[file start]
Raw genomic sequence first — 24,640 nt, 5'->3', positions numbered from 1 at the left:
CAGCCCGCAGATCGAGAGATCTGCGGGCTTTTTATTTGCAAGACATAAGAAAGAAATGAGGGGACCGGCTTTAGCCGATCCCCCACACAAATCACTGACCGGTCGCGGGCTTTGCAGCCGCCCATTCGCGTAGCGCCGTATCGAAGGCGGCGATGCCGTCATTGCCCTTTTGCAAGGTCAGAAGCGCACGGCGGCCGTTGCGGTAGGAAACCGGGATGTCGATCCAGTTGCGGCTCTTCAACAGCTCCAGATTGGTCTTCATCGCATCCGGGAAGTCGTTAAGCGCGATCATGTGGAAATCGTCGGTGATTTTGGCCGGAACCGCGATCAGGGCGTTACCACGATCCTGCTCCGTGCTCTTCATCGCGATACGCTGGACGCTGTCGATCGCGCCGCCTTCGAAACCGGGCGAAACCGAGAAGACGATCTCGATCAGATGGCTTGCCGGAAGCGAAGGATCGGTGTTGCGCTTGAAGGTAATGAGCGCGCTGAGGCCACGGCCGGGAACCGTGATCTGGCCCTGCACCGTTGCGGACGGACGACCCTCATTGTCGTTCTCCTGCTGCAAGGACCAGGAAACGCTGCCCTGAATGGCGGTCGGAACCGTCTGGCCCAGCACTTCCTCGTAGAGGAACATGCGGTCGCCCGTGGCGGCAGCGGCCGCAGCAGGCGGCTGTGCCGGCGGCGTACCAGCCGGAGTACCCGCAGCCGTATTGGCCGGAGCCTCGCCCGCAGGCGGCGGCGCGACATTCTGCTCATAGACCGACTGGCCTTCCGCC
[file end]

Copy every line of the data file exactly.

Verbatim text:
Raw genomic sequence first — 24,640 nt, 5'->3', positions numbered from 1 at the left:
CAGCCCGCAGATCGAGAGATCTGCGGGCTTTTTATTTGCAAGACATAAGAAAGAAATGAGGGGACCGGCTTTAGCCGATCCCCCACACAAATCACTGACCGGTCGCGGGCTTTGCAGCCGCCCATTCGCGTAGCGCCGTATCGAAGGCGGCGATGCCGTCATTGCCCTTTTGCAAGGTCAGAAGCGCACGGCGGCCGTTGCGGTAGGAAACCGGGATGTCGATCCAGTTGCGGCTCTTCAACAGCTCCAGATTGGTCTTCATCGCATCCGGGAAGTCGTTAAGCGCGATCATGTGGAAATCGTCGGTGATTTTGGCCGGAACCGCGATCAGGGCGTTACCACGATCCTGCTCCGTGCTCTTCATCGCGATACGCTGGACGCTGTCGATCGCGCCGCCTTCGAAACCGGGCGAAACCGAGAAGACGATCTCGATCAGATGGCTTGCCGGAAGCGAAGGATCGGTGTTGCGCTTGAAGGTAATGAGCGCGCTGAGGCCACGGCCGGGAACCGTGATCTGGCCCTGCACCGTTGCGGACGGACGACCCTCATTGTCGTTCTCCTGCTGCAAGGACCAGGAAACGCTGCCCTGAATGGCGGTCGGAACCGTCTGGCCCAGCACTTCCTCGTAGAGGAACATGCGGTCGCCCGTGGCGGCAGCGGCCGCAGCAGGCGGCTGTGCCGGCGGCGTACCAGCCGGAGTACCCGCAGCCGTATTGGCCGGAGCCTCGCCCGCAGGCGGCGGCGCGACATTCTGCTCATAGACCGACTGGCCTTCCGCC